CeeLo Green’s Alter Ego, Gnarly Davidson, wants you to know he has a crush on “Jay-Z’s Girl”.

We all know that Hip-Hop mogul Jay-Z’s girl is his wife, mega superstar, Beyoncé, which makes for a comical song and visual that pokes fun at Beyoncé’s adoring fans. “Jay-Z’s Girl” is a spin from Rick Springfield’s “Jessie’s Girl”. The John Colombo-directed video stars CeeLo’s stand-in, “Little Fun” as Beyoncé’s admirer.

Check out the hilarious visual below!

I remember how us black folks used to say “(s)he sound black!” when we were introduced to a Caucasian singer with a soulful voice. We never realized how absolutely ignorant that was to say but in some of our defense, it was only natural for us to react in such a way because we were pleasantly surprised that a non-black person could belt notes so soulful and with so much feeling.
According to Wikipedia, Rhythm & Blues (R&B) is a genre of popular African-American music that originated in the 1940s. The term was originally used by record companies to describe recordings marketed predominantly to urban African-Americans, at a time when “urbane, rocking, jazz based music with a heavy, insistent beat” was becoming more popular.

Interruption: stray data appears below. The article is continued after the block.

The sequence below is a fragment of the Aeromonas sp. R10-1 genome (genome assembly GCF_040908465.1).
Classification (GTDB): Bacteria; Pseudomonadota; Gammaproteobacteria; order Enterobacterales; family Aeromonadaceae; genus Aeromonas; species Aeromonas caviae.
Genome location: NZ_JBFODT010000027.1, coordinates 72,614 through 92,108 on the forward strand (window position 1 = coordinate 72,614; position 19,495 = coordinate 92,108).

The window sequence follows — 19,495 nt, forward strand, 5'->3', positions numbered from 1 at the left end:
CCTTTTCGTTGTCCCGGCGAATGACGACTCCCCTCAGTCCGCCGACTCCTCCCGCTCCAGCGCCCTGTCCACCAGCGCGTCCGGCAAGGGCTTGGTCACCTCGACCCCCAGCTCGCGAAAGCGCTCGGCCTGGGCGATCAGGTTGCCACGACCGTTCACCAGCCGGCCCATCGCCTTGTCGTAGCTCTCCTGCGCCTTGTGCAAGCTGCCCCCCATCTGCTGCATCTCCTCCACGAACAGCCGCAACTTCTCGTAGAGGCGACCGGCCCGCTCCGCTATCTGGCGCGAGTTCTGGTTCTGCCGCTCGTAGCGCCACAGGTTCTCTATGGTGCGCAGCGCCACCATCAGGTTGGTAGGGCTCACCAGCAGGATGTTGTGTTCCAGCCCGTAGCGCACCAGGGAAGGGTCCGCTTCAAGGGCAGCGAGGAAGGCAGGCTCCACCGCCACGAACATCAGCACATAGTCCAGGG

Today, R&B’s popularity has reached its’ highest peak with the help by some of today’s biggest entertainers, and guess what….NONE of them are black. I think it’s safe to say that R&B is no longer a “black thing”. In fact, our talented white entertainers are proving that soul has no color.

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I  want to dedicate this post to the late great Teena Marie. I was a kid when I discovered that she was white when my mother brought home her classic album Robbery. I was truly amazed because her music exudes a passionate soul that I thought only a black woman could vocalize. Her singing skills were impeccable, to say the least. I loved how her African-American fans embraced her & “adopted” her as their blue-eyed sister of soul. Since my discovery of Teena, I hold on to that memory when I’m introduced to a Caucasian R&B singer. At this day in age, when urban culture is becoming widely popular & accepted, the development of R&B singers goes far & beyond the kid from the projects now. The love of urban culture & the birth of R&B singers are also developed in predominantly white neighborhoods.

 

 

How do you feel about white artists labeled as R&B singers?

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